PSX_20170921_124418A crater lake on a volcano on an island within a lake within an island seems like a mindboggling idea. But did you know that such a place actually exists?PSX_20170922_122437Taal Volcano is one of the world’s smallest active volcanoes and the second most active volcano in the Philippines. It has had 33 recorded eruptions, the last one being in 1977.

Take Off Point
While actually located in Batangas province, Taal Volcano and its surrounding Taal Lake is more commonly viewed and accessed via Cavite province, particularly Tagaytay City—one of the most popular local getaways near Manila.

I have been to Tagaytay once, and just like most tourists, I have happily admired the majesty of Taal Volcano from afar. I soon included a closer encounter (a.k.a. a hike to its crater) in my bucket list, so when Tia, one of my best friends, came to visit, I jumped at the chance to tick that item off.

Marsman Drysdale Travel Company offered us a reasonable all-inclusive package which included transportation to and from Tagaytay, a one-night stay at Taal Vista Hotel, and the Taal Lake trekking tour.

Taal Vista has one of the best views of the volcano, so even if you’re not planning to stay there, at least swing by for a drink, walk around the garden, and snap lots of Insta-worthy photos.PSX_20170922_124044We arrived in Tagaytay a day before our scheduled hike and spent the afternoon lounging around the hotel. We enjoyed Tagaytay’s cooler weather (as compared to Manila’s) we marveled at the beauty of Taal from the garden. We had too many sangrias and danced all night long the previous night, so the fresh air and the good night’s sleep that followed were definite must-haves.PSX_20170922_125316PSX_20170922_125101PSX_20170922_124419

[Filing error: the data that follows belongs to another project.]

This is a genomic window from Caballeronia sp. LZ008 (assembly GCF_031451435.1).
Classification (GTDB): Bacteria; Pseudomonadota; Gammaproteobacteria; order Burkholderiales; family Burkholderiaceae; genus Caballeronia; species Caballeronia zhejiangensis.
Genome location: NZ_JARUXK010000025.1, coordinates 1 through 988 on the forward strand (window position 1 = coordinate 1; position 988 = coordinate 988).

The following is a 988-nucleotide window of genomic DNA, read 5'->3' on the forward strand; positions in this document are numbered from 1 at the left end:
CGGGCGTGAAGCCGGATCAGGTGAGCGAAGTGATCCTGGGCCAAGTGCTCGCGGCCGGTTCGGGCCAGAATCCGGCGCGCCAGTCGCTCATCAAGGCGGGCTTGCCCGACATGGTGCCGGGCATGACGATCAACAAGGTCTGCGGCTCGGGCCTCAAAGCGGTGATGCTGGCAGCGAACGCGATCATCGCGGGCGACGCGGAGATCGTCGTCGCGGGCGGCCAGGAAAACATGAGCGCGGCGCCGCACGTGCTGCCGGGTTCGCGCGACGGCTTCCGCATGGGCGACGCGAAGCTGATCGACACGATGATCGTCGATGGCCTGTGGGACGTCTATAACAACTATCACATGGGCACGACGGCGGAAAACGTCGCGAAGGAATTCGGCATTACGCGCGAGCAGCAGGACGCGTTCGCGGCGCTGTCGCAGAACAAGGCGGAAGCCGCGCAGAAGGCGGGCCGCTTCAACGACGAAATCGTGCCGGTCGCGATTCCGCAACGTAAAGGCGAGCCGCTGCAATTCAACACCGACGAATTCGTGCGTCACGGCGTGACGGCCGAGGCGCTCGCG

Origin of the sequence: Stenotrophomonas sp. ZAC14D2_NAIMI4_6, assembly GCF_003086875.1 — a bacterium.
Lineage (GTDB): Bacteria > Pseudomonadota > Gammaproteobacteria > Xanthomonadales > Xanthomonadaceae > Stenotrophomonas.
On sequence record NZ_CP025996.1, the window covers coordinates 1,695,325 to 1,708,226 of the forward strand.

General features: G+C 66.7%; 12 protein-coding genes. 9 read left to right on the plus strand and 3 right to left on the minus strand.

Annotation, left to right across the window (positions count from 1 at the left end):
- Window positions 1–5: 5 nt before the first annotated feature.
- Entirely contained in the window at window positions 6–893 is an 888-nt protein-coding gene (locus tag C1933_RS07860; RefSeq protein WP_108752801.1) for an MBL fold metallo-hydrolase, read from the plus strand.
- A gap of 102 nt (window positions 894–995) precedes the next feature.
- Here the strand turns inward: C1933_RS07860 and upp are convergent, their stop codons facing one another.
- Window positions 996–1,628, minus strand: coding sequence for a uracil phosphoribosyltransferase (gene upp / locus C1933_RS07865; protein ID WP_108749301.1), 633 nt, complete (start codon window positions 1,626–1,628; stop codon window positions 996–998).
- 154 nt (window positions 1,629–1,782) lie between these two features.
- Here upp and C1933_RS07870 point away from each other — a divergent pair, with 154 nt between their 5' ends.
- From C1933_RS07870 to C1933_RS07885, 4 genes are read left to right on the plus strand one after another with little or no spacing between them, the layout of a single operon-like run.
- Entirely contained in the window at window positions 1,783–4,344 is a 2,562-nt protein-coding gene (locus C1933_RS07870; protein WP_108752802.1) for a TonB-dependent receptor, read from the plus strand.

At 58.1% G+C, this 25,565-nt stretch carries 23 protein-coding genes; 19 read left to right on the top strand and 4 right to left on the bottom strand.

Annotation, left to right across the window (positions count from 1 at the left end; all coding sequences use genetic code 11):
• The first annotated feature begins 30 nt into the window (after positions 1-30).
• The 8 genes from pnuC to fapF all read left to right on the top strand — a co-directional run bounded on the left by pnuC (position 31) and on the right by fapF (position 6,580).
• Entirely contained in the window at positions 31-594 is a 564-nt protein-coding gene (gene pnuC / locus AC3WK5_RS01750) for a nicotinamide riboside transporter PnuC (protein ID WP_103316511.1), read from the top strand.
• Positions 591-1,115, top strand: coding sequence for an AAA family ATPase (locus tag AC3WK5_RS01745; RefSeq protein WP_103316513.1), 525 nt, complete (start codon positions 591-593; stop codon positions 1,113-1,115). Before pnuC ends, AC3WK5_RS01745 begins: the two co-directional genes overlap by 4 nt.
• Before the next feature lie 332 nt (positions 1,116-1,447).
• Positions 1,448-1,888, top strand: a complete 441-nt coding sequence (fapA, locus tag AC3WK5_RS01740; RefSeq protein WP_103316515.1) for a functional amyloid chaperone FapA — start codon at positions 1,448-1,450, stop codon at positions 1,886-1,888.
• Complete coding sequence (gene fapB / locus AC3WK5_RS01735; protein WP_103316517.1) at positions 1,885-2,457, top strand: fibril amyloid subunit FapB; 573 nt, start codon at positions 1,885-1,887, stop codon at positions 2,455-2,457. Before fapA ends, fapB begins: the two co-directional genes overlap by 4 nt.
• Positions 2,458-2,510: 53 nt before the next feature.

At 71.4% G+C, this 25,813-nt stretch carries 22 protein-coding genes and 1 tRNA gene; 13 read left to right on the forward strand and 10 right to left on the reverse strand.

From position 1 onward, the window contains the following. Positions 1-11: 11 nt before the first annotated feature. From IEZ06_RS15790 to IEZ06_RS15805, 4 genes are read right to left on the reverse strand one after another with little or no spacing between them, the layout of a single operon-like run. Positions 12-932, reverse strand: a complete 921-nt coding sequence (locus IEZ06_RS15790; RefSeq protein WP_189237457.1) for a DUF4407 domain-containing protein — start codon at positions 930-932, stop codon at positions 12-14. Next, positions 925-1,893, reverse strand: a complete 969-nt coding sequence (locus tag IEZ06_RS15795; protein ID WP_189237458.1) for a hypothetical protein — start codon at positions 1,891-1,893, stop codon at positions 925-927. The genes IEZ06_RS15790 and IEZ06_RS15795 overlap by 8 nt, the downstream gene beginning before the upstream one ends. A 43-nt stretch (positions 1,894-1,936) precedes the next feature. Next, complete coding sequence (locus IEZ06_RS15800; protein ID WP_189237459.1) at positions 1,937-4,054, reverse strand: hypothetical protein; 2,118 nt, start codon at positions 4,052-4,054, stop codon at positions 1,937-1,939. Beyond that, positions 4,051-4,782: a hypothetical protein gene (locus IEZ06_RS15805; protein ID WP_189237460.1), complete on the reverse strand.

Going Up
Dexter, our driver, arrived punctually the following morning. We set out for our tour after breakfast, driving to Talisay Bay, where we took a boat to the island. The road to Talisay is quite narrow and steep but oh-so-scenic and absolutely stunning to drive through.PSX_20170922_123451

At Talisay Bay, we met Jojo, our boat driver and guide. Before we hopped aboard the boat, we had to sign a waiver that stated that in case we fell into the the waters and got eaten by crocodiles, they won’t be responsible. Kidding aside, there were no crocodiles and even if there were, Jojo assured us that they were strictly vegeterians. Jojo is outgoing, friendly, has a good sense of humor. He was knowledgeable about the area and, most importantly, considerate when it came to trekking. He kept a good pace and we took time to rest and rehydrate whenever it felt necessary. It took us 30 minutes to get to the top and there it was, the awe-inspiring Taal Volcano.PSX_20170921_130718PSX_20170922_123227PSX_20170922_122753PSX_20170922_122634We spent some time taking in every inch of the tiny vulcan point island that sits inside the crater lake, which sits inside the Taal Volcano, which is inside Taal Lake. This mind-spinning setup is what makes Taal Volcano and Taal Lake strikingly beautiful.PSX_20170922_122116

The Way Down
After what I would call an enchanting experience, we hit the trails again. Our way down was much easier, with less panting. In no time, we were on our boat again and back to Talisay Bay. We got back to Taal Vista just in time to freshen up, pack our bags and head back to Manila.PSX_20170922_122544PSX_20170922_121928PSX_20170921_131134And just like that, our quick—but definitely memorable—getaway had come to an end.

What To Bring
In case you’re interested to conquer Taal Volcano and Taal Lake, I suggest having these essentials with you:

  • Proper hiking shoes and comfortable clothing
  • Surgical masks to cover your mouth and nose (it can get dusty due to volcanic ashes)
  • Hat and sun protection (trust me, you’ll need them)
  • Water to keep yourself hydrated

And finally, to make the trip a complete success, don’t forget to bring (and to be) good company. Have a happy hike!PSX_20170921_161759PSX_20170922_121132


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